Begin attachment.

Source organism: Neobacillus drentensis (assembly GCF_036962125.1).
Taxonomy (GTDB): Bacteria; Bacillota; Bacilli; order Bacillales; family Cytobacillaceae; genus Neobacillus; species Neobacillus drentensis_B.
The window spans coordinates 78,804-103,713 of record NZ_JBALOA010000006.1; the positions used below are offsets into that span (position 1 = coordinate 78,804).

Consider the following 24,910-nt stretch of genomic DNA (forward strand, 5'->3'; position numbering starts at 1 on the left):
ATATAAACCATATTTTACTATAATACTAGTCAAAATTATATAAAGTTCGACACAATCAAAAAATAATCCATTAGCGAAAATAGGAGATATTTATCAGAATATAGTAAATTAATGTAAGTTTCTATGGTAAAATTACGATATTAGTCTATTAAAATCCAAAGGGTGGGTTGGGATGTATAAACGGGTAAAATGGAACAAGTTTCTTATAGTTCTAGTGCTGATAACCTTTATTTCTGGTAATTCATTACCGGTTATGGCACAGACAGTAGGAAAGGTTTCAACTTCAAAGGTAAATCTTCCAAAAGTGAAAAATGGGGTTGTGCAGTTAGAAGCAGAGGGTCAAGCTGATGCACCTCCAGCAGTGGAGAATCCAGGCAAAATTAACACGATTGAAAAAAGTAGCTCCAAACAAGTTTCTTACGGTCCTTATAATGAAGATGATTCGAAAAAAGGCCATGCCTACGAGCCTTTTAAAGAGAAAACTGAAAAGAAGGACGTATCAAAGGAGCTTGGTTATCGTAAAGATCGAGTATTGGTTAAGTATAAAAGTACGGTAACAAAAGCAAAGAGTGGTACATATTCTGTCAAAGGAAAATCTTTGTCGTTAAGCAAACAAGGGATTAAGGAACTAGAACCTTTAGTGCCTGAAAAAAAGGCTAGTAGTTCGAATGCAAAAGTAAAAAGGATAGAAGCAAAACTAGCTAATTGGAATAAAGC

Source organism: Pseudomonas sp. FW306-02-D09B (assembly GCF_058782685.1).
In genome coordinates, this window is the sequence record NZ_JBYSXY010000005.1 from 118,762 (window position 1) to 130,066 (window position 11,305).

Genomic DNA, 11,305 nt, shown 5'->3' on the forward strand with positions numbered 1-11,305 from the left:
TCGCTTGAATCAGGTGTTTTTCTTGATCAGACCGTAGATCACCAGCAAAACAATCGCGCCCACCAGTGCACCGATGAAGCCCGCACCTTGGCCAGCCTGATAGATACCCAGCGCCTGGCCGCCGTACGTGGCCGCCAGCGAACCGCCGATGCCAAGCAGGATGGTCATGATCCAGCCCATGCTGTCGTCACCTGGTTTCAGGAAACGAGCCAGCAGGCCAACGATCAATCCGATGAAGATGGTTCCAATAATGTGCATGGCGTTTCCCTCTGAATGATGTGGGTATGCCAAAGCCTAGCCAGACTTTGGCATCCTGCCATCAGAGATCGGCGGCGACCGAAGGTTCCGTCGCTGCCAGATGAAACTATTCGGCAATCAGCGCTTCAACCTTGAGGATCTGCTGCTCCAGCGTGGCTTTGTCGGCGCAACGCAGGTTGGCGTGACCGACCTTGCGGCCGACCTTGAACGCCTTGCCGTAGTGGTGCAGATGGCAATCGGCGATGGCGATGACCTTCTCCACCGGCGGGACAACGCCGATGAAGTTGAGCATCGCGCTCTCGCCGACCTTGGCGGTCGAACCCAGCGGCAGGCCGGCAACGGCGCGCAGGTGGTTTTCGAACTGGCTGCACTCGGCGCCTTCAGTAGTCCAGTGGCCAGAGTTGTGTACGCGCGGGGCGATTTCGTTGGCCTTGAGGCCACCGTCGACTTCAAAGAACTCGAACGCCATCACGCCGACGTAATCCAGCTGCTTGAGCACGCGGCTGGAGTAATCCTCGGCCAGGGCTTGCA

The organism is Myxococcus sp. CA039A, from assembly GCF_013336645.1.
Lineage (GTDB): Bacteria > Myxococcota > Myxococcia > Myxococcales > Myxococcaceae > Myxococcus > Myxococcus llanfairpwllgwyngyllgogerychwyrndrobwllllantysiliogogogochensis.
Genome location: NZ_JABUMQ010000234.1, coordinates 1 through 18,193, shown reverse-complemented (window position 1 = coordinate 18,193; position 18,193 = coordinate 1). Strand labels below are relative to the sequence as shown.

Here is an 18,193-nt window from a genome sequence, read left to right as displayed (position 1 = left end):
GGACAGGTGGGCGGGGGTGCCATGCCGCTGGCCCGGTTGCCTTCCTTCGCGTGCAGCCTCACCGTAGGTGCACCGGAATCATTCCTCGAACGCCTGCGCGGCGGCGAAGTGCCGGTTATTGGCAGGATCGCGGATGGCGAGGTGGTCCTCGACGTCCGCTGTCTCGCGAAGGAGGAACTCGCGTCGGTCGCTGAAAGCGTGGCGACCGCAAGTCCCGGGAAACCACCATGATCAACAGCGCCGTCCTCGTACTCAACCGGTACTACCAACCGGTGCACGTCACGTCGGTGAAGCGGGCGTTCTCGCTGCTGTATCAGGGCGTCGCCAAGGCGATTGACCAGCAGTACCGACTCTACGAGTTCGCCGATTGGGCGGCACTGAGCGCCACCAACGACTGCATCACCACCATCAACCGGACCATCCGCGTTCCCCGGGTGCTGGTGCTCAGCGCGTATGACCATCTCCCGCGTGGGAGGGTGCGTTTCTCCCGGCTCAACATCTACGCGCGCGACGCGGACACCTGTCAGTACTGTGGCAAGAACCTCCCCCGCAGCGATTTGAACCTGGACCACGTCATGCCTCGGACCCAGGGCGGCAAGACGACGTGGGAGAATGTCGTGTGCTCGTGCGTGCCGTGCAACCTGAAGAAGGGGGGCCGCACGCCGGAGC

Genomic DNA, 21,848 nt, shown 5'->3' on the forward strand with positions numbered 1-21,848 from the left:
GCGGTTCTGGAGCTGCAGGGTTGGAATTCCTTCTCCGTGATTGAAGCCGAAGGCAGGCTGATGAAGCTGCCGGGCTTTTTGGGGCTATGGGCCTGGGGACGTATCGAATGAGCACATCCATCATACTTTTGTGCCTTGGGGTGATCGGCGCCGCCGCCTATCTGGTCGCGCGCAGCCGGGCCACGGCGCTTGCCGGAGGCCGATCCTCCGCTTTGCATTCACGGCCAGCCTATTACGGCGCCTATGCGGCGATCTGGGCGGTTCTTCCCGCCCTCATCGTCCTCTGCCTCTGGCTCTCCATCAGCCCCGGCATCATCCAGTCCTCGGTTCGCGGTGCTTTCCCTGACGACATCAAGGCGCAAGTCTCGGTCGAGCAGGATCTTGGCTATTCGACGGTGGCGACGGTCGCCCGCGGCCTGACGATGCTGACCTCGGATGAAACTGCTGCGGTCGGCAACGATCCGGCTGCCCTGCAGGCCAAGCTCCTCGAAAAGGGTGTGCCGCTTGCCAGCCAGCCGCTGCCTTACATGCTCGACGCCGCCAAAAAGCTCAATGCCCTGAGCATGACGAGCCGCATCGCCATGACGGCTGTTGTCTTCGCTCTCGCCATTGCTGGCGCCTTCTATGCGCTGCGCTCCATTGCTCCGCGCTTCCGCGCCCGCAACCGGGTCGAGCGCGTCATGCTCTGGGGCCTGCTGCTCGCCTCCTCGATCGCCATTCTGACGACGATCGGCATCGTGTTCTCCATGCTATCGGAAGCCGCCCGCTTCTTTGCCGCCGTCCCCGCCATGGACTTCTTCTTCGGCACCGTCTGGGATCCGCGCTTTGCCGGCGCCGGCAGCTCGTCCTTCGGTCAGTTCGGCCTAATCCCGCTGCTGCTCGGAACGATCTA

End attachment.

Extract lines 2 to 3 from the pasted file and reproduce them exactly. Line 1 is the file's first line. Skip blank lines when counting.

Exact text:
Taxonomy (GTDB): Bacteria; Bacillota; Bacilli; order Bacillales; family Cytobacillaceae; genus Neobacillus; species Neobacillus drentensis_B.
The window spans coordinates 78,804-103,713 of record NZ_JBALOA010000006.1; the positions used below are offsets into that span (position 1 = coordinate 78,804).